I would basically agree with your summary of my views. However, I am not saying that the science of reality (the systematically revealed divine teachings) can comprehend the material sciences. Rather, IMHO, both divine science ("the science of reality") and the material sciences ("bridges to reality") are expressions of progressive Revelation. Through the unified investigation of the divine teachings and the material universe, with a recognition that each can inform the other, our knowledge of reality will increase. However, I suspect that there will continually remain some creative tension. What does "ether" mean? Is there actually a literal elixir which can transform a mineral into any other mineral - or is this alchemy only meaningful as a metaphor for the transformative effect of the Word (knowledge) of God? IMV, these are questions will be answered gradually.

Your fascinating posting on either-or contrasted with both-and thinking (or is that a dichotomy, too? ) reminded me of recent posts here on Talisman which appear to bifurcate science from religion, the left hemisphere of the brain from its right hemisphere, or spirituality from materiality. From my perspective, all such divisions are completely artificial and unneccessary.

Seeing things from a God's-eye viewpoint enables us to reconcile apparent contradictions in the light of reality. Therefore, East and West, heart and mind, faith and works, religion and science, feminine and masculine, etc. can now, in the cycle of fulfillment, been perceived in light of the Bahá'í metaphysic of unity in diversity.

Certainly, the Central Figures of our Faith and the Guardian did not encourage polarized thinking; and the Universal House of Justice, in its approach to the issue of Bahá'í scholarship, encourages the believers to seek out new ways of bridging the gap between Western academic scholarship and a revelatory perspective. For instance, in the letter written to me on behalf of the Universal House of Justice, it states that living with ambiguity is an inescapable feature of process of investigating reality.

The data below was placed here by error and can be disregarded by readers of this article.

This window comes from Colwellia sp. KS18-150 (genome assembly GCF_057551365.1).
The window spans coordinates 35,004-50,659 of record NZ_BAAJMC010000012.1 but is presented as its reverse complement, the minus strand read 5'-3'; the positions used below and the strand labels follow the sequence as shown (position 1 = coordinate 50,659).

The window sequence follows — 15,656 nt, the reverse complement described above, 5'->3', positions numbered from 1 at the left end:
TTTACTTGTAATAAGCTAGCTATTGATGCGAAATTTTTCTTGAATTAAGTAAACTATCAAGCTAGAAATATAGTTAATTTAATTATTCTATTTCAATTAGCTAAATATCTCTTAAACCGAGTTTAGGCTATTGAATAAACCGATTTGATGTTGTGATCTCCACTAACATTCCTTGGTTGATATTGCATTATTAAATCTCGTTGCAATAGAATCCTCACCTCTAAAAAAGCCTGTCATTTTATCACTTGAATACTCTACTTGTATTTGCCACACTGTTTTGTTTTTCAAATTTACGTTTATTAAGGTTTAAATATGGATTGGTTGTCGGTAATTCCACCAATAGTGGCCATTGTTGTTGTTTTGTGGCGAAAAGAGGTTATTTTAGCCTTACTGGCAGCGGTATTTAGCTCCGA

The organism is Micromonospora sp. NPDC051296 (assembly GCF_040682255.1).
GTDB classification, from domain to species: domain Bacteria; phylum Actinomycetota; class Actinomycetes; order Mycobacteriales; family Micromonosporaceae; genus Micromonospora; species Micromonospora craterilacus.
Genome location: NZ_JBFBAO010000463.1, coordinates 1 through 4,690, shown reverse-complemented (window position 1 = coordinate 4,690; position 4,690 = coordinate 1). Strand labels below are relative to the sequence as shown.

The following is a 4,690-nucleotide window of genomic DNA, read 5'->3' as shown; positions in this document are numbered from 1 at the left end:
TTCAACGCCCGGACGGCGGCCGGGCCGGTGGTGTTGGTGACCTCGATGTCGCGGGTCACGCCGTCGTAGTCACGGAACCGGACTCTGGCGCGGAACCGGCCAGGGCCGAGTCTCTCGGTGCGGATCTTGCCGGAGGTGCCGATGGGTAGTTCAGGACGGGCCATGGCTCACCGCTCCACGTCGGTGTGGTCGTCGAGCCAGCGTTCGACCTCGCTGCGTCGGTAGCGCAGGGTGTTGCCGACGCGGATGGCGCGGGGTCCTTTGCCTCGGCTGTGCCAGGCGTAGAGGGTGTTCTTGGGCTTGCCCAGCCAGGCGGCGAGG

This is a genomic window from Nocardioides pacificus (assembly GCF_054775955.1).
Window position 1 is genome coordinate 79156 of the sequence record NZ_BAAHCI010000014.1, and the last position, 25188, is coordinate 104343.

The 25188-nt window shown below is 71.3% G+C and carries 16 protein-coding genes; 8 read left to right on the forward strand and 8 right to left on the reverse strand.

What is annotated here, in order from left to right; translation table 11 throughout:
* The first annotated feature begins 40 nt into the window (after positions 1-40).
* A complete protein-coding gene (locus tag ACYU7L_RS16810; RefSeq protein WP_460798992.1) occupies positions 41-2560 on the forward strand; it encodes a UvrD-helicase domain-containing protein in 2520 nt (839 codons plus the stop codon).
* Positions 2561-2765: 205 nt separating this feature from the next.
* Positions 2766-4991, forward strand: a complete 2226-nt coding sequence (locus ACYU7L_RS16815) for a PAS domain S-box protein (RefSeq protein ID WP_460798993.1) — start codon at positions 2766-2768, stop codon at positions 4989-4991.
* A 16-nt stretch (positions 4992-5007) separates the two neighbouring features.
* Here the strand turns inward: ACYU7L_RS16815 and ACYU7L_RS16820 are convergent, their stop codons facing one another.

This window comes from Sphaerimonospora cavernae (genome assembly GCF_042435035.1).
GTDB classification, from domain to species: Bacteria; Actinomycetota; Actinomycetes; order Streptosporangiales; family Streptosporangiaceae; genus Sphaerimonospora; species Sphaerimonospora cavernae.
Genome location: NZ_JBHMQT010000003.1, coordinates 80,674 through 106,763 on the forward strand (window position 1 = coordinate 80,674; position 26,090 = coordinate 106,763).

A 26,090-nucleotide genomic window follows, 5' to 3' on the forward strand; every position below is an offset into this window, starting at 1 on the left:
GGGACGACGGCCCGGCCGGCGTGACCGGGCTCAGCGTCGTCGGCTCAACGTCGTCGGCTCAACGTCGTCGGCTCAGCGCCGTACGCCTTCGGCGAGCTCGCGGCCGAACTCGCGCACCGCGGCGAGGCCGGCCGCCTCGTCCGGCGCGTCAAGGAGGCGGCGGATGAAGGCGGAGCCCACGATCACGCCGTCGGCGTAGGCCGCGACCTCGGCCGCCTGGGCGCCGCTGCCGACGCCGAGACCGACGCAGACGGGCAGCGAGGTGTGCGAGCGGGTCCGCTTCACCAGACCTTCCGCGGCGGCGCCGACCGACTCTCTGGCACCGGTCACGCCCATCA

Ultimately then, we have no way of knowing whether references to ether in our teaching are alllegorical, literal, or some combination of these. Saying definitely that it is one or the other is, IMV, premature. We will know when we will know. What we can be certain of, I think, is that references to ether, or to anything else in the science of reality (the progressive divine teachings), are not imaginary. And, IMO, even if ether were to be found to be a literal substance of some sort, it would still be symbolic in the sense that all of nature is a facsimile of the inner world of spirit.

I hesitated before deciding to write this message, since I will be returning to a subject I introduced back in the spring, when I first joined Talisman, which, IMHO (in my humble opinion), led to considerable divisiveness and name-calling. However, I am hopeful that "the list" (possibly a reified category ) has matured since that time, and that this subject can be discussed in a manner which is respectful of the views of others.

Although we see terms in Bahá'í primary sources (the authorized texts of Bahá'u'lláh, the Báb, `Abdu'l-Bahá, Shoghi Effendi, and the Universal House of Justice) which may resemble, or even be borrowed from, those in common usage, the meaning (i.e., the spiritual reality pointed to by the revealed or inspired utterances) is not necessarily the same. IOW (in other words), if we wish to understand the meaning of a passage, especially the words of the three Central Figures, we need to look at it as a symbol vehicle or thought bridge for something beyond the realm of outward appearances, i.e., the spiritual Kingdom revealed.

The example I used back in the spring was "science," which, I wrote, is defined by the Master as the independent investigation of reality (the essence of "justice," according to the second numbered verse of _The [Arabic] Hidden Words of Bahá'u'lláh_). Science can then be divided into the science of reality (a.k.a. the divine teachings, "the words He hath revealed, spiritual science, and divine science) and the material sciences ("bridges to reality").

As I argued, science/the scientific method (the independent investigation of reality) is, therefore, one of the keys to developing an understanding of the principle of the harmony of science and religion. Moreover, since both the science of reality (and divine civilization) and material scientific "progress" (and material civilization) result from the presence of the revealed Word in the Reality of the Messenger, these two sorts of knowledge are interdependent.